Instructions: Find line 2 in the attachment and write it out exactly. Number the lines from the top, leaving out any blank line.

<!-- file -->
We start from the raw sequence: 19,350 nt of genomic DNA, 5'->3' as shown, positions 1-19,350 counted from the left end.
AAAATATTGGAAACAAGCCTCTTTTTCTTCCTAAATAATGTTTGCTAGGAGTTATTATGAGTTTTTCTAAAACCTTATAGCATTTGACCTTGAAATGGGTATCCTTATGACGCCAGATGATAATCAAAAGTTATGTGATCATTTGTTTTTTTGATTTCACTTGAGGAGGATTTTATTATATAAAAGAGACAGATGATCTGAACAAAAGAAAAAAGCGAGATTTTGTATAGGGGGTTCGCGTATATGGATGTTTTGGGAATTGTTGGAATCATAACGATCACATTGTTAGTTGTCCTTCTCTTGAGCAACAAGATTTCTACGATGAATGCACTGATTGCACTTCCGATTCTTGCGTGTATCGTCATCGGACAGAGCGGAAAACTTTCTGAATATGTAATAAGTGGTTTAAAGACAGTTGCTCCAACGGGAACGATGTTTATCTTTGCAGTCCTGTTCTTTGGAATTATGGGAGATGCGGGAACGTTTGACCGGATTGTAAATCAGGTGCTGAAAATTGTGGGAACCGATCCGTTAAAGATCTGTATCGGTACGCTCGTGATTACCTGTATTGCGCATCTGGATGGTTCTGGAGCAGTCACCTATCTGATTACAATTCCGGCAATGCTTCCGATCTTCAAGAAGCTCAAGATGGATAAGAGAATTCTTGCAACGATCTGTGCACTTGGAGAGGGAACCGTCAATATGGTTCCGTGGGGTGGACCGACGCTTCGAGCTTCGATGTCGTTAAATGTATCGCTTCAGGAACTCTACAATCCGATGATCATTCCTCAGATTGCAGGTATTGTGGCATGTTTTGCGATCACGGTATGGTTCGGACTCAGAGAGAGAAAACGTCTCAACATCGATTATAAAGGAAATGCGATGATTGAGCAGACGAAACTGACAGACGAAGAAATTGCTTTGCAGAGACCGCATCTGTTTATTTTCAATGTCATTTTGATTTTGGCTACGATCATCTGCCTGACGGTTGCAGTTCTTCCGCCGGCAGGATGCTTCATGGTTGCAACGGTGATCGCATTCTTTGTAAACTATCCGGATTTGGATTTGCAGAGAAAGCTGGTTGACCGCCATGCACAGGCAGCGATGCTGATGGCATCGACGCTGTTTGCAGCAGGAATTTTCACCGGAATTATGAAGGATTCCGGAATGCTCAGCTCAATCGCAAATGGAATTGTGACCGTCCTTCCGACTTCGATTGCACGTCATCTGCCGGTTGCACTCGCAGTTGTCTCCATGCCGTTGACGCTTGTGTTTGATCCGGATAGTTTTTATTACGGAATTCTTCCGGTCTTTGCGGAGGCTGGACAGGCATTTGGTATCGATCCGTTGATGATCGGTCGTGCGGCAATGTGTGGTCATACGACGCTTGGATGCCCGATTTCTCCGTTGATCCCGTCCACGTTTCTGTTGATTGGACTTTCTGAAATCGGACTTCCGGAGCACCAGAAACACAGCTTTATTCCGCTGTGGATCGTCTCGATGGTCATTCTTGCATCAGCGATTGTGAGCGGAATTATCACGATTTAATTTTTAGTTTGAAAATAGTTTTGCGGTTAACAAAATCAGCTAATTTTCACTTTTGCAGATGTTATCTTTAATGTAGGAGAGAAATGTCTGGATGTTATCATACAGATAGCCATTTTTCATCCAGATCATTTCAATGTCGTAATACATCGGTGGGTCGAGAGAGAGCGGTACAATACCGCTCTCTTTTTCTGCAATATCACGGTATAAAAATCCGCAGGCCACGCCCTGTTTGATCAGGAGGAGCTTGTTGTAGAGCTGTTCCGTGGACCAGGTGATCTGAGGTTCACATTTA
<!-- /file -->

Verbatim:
AAAATATTGGAAACAAGCCTCTTTTTCTTCCTAAATAATGTTTGCTAGGAGTTATTATGAGTTTTTCTAAAACCTTATAGCATTTGACCTTGAAATGGGTATCCTTATGACGCCAGATGATAATCAAAAGTTATGTGATCATTTGTTTTTTTGATTTCACTTGAGGAGGATTTTATTATATAAAAGAGACAGATGATCTGAACAAAAGAAAAAAGCGAGATTTTGTATAGGGGGTTCGCGTATATGGATGTTTTGGGAATTGTTGGAATCATAACGATCACATTGTTAGTTGTCCTTCTCTTGAGCAACAAGATTTCTACGATGAATGCACTGATTGCACTTCCGATTCTTGCGTGTATCGTCATCGGACAGAGCGGAAAACTTTCTGAATATGTAATAAGTGGTTTAAAGACAGTTGCTCCAACGGGAACGATGTTTATCTTTGCAGTCCTGTTCTTTGGAATTATGGGAGATGCGGGAACGTTTGACCGGATTGTAAATCAGGTGCTGAAAATTGTGGGAACCGATCCGTTAAAGATCTGTATCGGTACGCTCGTGATTACCTGTATTGCGCATCTGGATGGTTCTGGAGCAGTCACCTATCTGATTACAATTCCGGCAATGCTTCCGATCTTCAAGAAGCTCAAGATGGATAAGAGAATTCTTGCAACGATCTGTGCACTTGGAGAGGGAACCGTCAATATGGTTCCGTGGGGTGGACCGACGCTTCGAGCTTCGATGTCGTTAAATGTATCGCTTCAGGAACTCTACAATCCGATGATCATTCCTCAGATTGCAGGTATTGTGGCATGTTTTGCGATCACGGTATGGTTCGGACTCAGAGAGAGAAAACGTCTCAACATCGATTATAAAGGAAATGCGATGATTGAGCAGACGAAACTGACAGACGAAGAAATTGCTTTGCAGAGACCGCATCTGTTTATTTTCAATGTCATTTTGATTTTGGCTACGATCATCTGCCTGACGGTTGCAGTTCTTCCGCCGGCAGGATGCTTCATGGTTGCAACGGTGATCGCATTCTTTGTAAACTATCCGGATTTGGATTTGCAGAGAAAGCTGGTTGACCGCCATGCACAGGCAGCGATGCTGATGGCATCGACGCTGTTTGCAGCAGGAATTTTCACCGGAATTATGAAGGATTCCGGAATGCTCAGCTCAATCGCAAATGGAATTGTGACCGTCCTTCCGACTTCGATTGCACGTCATCTGCCGGTTGCACTCGCAGTTGTCTCCATGCCGTTGACGCTTGTGTTTGATCCGGATAGTTTTTATTACGGAATTCTTCCGGTCTTTGCGGAGGCTGGACAGGCATTTGGTATCGATCCGTTGATGATCGGTCGTGCGGCAATGTGTGGTCATACGACGCTTGGATGCCCGATTTCTCCGTTGATCCCGTCCACGTTTCTGTTGATTGGACTTTCTGAAATCGGACTTCCGGAGCACCAGAAACACAGCTTTATTCCGCTGTGGATCGTCTCGATGGTCATTCTTGCATCAGCGATTGTGAGCGGAATTATCACGATTTAATTTTTAGTTTGAAAATAGTTTTGCGGTTAACAAAATCAGCTAATTTTCACTTTTGCAGATGTTATCTTTAATGTAGGAGAGAAATGTCTGGATGTTATCATACAGATAGCCATTTTTCATCCAGATCATTTCAATGTCGTAATACATCGGTGGGTCGAGAGAGAGCGGTACAATACCGCTCTCTTTTTCTGCAATATCACGGTATAAAAATCCGCAGGCCACGCCCTGTTTGATCAGGAGGAGCTTGTTGTAGAGCTGTTCCGTGGACCAGGTGATCTGAGGTTCACATTTA